I was born and raised in Sydney, Australia. I was a mischievous little brat and I had an intense passion for sport. I was always uber competitive in everything I did.
As a kid I tried many sports but I decided very early on that I wanted to be a professional soccer player. This dream was influenced largely by my Dad, who had come to Australia from England in his 20s and met my Mum. Fittingly, the two met at a gym where Mum worked as a fitness instructor. Looking back, it all makes sense now. 🤔
By the time I was 9 or 10, soccer became my life. I stopped participating in all the other sports. I left school at 15 to travel to South America, Central America and finally to Europe in search of a pro contract. I spent time in residency with several clubs across continents. It was a longtime dream to travel the world playing at that level.
I was a decent player however I never even got close to playing for any of the teams you see on TV every Sunday. At 18 years old I was still trying to earn a spot on the bench with a 2nd division team in Costa Rica.
The harsh reality started to sink in: I probably wasn’t going to be the next Ronaldo. Manchester United weren’t calling anytime soon. Being as idealistic as I was, anything less than superstardom didn’t interest me. As a kid I was the poster boy for “go big or go home”. Applying this mantra to my soccer career I hung up the boots and moved home.
I started racing in triathlons and won a big race in California when I was 18. I was approached by a sponsor after the race. I learned about these guys called “professional triathletes” who trained like animals all day every day and travelled the world racing in extreme endurance events in exotic locations.
After I met a few of these guys I became convinced they were the baddest men on the planet and my life changed forever. I teamed up with one of the most respected coaches in the USA and based myself in Los Angeles. I wanted to be a world champion in what was one of if not the world’s most brutal sport.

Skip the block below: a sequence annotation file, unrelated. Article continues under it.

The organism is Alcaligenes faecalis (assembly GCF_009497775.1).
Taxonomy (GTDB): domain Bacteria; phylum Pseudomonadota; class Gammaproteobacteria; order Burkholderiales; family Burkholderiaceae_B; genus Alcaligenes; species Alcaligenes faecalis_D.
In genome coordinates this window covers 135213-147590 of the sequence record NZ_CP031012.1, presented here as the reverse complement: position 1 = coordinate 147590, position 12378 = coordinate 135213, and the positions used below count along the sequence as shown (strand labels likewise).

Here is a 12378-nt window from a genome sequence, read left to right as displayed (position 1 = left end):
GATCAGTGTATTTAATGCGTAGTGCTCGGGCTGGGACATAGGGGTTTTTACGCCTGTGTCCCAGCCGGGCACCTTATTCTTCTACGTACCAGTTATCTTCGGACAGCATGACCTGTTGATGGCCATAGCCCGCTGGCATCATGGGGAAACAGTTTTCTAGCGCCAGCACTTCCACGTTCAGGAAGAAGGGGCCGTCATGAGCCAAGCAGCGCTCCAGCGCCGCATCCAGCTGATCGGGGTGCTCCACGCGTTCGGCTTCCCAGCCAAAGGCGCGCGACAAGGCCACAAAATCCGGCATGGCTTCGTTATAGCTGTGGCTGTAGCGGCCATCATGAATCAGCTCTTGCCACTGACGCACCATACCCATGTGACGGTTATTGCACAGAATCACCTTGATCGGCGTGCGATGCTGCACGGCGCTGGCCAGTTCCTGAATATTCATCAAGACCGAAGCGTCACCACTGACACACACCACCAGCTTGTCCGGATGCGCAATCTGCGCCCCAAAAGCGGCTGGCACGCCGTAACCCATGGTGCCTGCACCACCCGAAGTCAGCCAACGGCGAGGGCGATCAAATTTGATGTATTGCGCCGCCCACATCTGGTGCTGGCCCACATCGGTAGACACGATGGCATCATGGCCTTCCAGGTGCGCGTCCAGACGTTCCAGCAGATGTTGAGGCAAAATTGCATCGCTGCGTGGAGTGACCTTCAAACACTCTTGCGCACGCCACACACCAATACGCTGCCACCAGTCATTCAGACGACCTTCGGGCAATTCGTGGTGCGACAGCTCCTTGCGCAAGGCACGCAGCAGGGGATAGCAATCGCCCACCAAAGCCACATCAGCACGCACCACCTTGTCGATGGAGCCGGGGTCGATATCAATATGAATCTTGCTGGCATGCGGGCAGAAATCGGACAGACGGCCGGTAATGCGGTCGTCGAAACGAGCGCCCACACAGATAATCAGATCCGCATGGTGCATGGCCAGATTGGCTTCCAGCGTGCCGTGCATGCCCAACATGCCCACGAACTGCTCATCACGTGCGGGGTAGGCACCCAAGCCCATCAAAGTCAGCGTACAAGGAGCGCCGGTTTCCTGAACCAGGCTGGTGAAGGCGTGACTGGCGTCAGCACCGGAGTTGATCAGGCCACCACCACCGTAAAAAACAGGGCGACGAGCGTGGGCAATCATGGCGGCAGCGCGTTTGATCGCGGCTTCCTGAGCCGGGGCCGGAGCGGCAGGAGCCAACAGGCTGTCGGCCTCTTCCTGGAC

California is a popular training base for many of the world’s best cyclists and triathletes. I routinely linked up with Olympians, World Champions and other up and coming pros to train together over the years 🏊🏼♂️ 🚴🏽♂️🏃🏽♂️
After a few years in the sport I knew an Olympic Distance World Title (shorter distance, ~2 hour race) was never on the cards for me. Because of my large frame and heavy build, I didn’t have the foot speed to win that style of race. However I thought my notable strength and my unusual ability to endure a massive volume of training would make me a contender in the Ironman one day (longer race, ~8 hours).
A typical week in my life between ages 19 and 22 might have included 20-25 miles of swimming, 300-350 miles of cycling and 40-50 miles of running, plus a few 60-90 minute weight room sessions. There were many occasions where I surpassed all of those figures in the same week, exceeding 40 hours of training in 7 days.
I woke up at 4am and went to bed at 8pm. I spent every waking minute training or eating. I took a day off from training once every 3 weeks. I rarely saw friends or went to social events. I was completely committed. It was as extreme and ridiculous as it sounds.
I raced in triathlons all over the USA and internationally, winning a bunch of races and proving myself as a top amateur competitor within my first few years in the sport.
My first professional race was in 2014 in New South Wales in my native Australia and I got my ass handed to me. Actually, I didn’t even finish the race. I dropped out. I had been ill for two weeks leading in and it was probably a bad idea to compete. 🤷🏽♂️
Despite showing promise early on, after a few years it became clear to me that I was a long shot at ever winning a world championship or making it to the Olympics. Watching me race the top guys in the sport was like watching a wet buffalo chase a herd of deer. I was just way too big. I was built for the Mr. Olympia, not for the Ironman. 😂
In my early 20s I pivoted away from athletics and became an entrepreneur.